Education Is A Right, Not A Privilege



 education is a right, not a privilege

Digital Pipeline offers an innovative approach to the effective reuse of technology.  Currently, less than one of every 250 used computers is donated for charitable use.' Bill Gates, Chairman of Microsoft.

The impact of a successful merger in 2011 between Digital Pipeline and the award - winning Computers 4 Africa, stretches across Africa from Somalia in the east to Gambia in the west where the lives of an estimated one million children have been transformed.

In the last nine years, a steady supply of fully operational desktops & laptops, equipped with Microsoft software and educational initiatives designed to lift the under -privileged out of poverty, have made their way to African schools from Computers 4 Africa’s Kent – based facility. The charity has steadfastly built up its own reputation by supplying thousands of computers to schools, libraries and other places of learning throughout 18 African countries.

For people in areas served by Digital Pipeline, access to digital technology helps improve education and communication by making it easier for under-served communities to take advantage of the economic and educational opportunities provided by the digital revolution.

The results speak for themselves. Peter Kanini is one of five children raised in the Kabati slums in Naivasha, Kenya. For many years he worked as a child with his single mother Teresia, mining ballast in a quarry to try and provide funds for his education. After receiving a scholarship from Computers 4 Africa in 2011 however, he trained at Naivasha Polytechnic and passed his exams, resulting in employment at Braden Junior School as an IT teacher. Through the use of technology provided by Digital Pipeline, Kanini can now look after his family financially and his mother no longer needs to work in the quarry.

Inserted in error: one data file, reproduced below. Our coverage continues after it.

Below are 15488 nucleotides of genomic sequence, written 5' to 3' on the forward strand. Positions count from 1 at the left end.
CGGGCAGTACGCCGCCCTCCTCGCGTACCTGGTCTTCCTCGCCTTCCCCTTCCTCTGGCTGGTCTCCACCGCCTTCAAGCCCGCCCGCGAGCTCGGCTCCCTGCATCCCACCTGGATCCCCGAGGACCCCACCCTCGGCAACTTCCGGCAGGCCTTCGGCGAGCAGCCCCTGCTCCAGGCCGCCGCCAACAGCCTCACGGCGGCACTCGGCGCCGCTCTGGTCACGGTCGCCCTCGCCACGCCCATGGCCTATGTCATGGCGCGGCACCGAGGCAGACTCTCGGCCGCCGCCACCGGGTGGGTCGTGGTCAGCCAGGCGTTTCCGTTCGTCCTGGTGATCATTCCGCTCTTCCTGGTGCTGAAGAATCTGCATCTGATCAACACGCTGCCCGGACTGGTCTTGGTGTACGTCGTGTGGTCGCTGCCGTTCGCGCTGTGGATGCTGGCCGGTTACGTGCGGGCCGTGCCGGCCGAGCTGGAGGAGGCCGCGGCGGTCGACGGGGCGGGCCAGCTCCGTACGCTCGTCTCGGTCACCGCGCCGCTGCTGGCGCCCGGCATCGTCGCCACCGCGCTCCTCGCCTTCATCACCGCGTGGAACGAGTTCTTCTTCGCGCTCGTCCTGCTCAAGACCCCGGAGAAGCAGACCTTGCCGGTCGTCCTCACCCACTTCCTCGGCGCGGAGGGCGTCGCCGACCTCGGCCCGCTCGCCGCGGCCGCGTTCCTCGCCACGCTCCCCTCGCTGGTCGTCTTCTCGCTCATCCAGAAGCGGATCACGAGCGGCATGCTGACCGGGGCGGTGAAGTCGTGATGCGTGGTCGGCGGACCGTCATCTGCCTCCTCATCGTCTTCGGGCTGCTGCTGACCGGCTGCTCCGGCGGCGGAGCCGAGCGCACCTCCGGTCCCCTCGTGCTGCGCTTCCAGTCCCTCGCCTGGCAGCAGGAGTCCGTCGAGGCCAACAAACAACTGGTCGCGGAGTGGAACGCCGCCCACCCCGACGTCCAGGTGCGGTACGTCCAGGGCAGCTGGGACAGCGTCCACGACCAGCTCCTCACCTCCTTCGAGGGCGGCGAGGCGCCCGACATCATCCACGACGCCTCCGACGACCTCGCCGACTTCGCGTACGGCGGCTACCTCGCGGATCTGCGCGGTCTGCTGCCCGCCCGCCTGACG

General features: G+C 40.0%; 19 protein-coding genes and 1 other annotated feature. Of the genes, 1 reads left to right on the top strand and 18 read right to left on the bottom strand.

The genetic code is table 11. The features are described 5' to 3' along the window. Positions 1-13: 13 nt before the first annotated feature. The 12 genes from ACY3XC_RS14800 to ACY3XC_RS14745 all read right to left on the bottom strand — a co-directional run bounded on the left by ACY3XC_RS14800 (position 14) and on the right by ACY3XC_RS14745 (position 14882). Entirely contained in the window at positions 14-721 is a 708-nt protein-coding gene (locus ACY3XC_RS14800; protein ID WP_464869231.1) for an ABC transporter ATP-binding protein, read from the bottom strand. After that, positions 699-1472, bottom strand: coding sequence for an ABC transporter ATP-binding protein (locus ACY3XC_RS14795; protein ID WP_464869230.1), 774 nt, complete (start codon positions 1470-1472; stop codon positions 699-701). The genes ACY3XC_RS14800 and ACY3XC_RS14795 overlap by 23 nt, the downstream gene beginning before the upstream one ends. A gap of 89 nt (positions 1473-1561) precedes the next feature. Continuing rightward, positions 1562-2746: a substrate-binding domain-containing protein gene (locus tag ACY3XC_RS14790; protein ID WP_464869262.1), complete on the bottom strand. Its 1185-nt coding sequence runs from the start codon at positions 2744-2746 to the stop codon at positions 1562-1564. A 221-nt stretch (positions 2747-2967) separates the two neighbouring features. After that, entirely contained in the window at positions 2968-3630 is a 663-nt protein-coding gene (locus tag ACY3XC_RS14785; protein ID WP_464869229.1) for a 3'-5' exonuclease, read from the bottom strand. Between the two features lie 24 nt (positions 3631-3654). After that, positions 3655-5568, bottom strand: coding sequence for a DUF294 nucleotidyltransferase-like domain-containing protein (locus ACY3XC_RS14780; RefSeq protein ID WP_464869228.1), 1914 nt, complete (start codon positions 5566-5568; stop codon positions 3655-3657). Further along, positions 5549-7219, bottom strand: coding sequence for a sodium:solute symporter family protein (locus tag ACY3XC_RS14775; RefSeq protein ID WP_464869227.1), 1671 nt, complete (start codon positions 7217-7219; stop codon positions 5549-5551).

Similarly, Julia Mumbi has started a computer course at Naivasha Polytechnic, which will equip her with IT skills and transform her role in society by enabling her to make choices she wouldn’t otherwise have. She follows in the footsteps of a Tanzanian Masai family, which was persuaded not to exchange their 14-year-old daughter in marriage for 40 cows, but to allow her to learn IT skills and develop her life fully.

An IT educated student can earn several times the local average wage.

More than 61 schools from Aberdeen to London have also been involved in mass donations designed to give a second life to UK desktops & laptops often discarded without a second thought. In excess of four million computers are thrown away each year in the UK.

Luminaries who have already shared the vision of opening up the African continent to learning as never before include ICAP, Barclays Bank, Nomura International, Travis Perkins, Lloyds Pharmacy, the Economist Group, the House of Lords and Balfour Beatty.

Travis Perkins plc has been an ongoing partner donating IT for the last four years. “When we replaced a large number of Travis Perkins Group PCs, we decided to adopt an eco friendly method of disposal, " adds Martin Meech, Group Property Director.

"Computers 4 Africa was able to help us meet our target in reducing waste to landfill and at the same time put our PCs to very good use in Tanzania. We are delighted that we have been able to enhance the lives of so many children in such a positive way.”

SME’s have also been quick to realise the potential of educating Africa’s young, who think nothing of walking miles to learn from refurbished equipment within their schools.  Lifelites Hospices renews its IT packages every four years. 

“We get through a lot of hardware; our package has changed considerably over the last few years to keep up with developments in assistive technology,” says CEO Simone Enefer-Day. “Even as our packages become more tailored to the needs of disabled children, it’s great to know our older kit is still of value; we are delighted Computers 4 Africa is able to make this happen.”

David West, chief operating officer of Computers 4 Africa, concludes: ‘Africa has the lowest rate of PC ownership per capita in the world - South Africa has 8.5 computers per 100 people and the United Kingdom has 80. What seems small in the UK makes a big difference on the ground in Africa. You can change a child’s life when you change your PC. Technology should be a right and not a privilege.” 


By Tanya Reed


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